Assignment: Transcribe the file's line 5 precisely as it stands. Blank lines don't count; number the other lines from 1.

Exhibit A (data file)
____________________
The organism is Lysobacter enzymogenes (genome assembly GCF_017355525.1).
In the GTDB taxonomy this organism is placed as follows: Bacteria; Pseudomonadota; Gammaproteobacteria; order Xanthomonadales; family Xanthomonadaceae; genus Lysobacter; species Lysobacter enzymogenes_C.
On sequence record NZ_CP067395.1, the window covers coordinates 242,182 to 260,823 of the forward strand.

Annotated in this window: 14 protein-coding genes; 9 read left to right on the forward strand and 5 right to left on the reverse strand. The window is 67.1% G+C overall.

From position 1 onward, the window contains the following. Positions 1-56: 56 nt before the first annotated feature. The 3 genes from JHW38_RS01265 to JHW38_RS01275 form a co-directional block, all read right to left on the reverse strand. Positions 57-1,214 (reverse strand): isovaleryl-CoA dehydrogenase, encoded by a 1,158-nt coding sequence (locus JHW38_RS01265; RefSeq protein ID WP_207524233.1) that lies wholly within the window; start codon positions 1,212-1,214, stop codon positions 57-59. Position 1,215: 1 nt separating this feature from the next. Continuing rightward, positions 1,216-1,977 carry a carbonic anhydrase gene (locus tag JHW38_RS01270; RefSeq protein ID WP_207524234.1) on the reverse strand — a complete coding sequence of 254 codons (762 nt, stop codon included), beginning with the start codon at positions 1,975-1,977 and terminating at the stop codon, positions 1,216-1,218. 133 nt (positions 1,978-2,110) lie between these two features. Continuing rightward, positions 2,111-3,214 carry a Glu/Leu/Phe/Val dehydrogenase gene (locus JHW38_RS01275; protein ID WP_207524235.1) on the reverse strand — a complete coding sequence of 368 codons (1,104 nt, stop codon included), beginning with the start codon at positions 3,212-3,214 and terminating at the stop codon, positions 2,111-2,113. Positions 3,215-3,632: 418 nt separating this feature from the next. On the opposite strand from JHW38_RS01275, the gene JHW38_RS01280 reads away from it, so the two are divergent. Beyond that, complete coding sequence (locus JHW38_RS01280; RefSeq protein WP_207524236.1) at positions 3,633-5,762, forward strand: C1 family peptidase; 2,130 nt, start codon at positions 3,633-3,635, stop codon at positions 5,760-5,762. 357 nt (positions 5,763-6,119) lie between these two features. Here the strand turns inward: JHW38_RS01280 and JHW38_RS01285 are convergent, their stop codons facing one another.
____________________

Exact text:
From position 1 onward, the window contains the following. Positions 1-56: 56 nt before the first annotated feature. The 3 genes from JHW38_RS01265 to JHW38_RS01275 form a co-directional block, all read right to left on the reverse strand. Positions 57-1,214 (reverse strand): isovaleryl-CoA dehydrogenase, encoded by a 1,158-nt coding sequence (locus JHW38_RS01265; RefSeq protein ID WP_207524233.1) that lies wholly within the window; start codon positions 1,212-1,214, stop codon positions 57-59. Position 1,215: 1 nt separating this feature from the next. Continuing rightward, positions 1,216-1,977 carry a carbonic anhydrase gene (locus tag JHW38_RS01270; RefSeq protein ID WP_207524234.1) on the reverse strand — a complete coding sequence of 254 codons (762 nt, stop codon included), beginning with the start codon at positions 1,975-1,977 and terminating at the stop codon, positions 1,216-1,218. 133 nt (positions 1,978-2,110) lie between these two features. Continuing rightward, positions 2,111-3,214 carry a Glu/Leu/Phe/Val dehydrogenase gene (locus JHW38_RS01275; protein ID WP_207524235.1) on the reverse strand — a complete coding sequence of 368 codons (1,104 nt, stop codon included), beginning with the start codon at positions 3,212-3,214 and terminating at the stop codon, positions 2,111-2,113. Positions 3,215-3,632: 418 nt separating this feature from the next. On the opposite strand from JHW38_RS01275, the gene JHW38_RS01280 reads away from it, so the two are divergent. Beyond that, complete coding sequence (locus JHW38_RS01280; RefSeq protein WP_207524236.1) at positions 3,633-5,762, forward strand: C1 family peptidase; 2,130 nt, start codon at positions 3,633-3,635, stop codon at positions 5,760-5,762. 357 nt (positions 5,763-6,119) lie between these two features. Here the strand turns inward: JHW38_RS01280 and JHW38_RS01285 are convergent, their stop codons facing one another.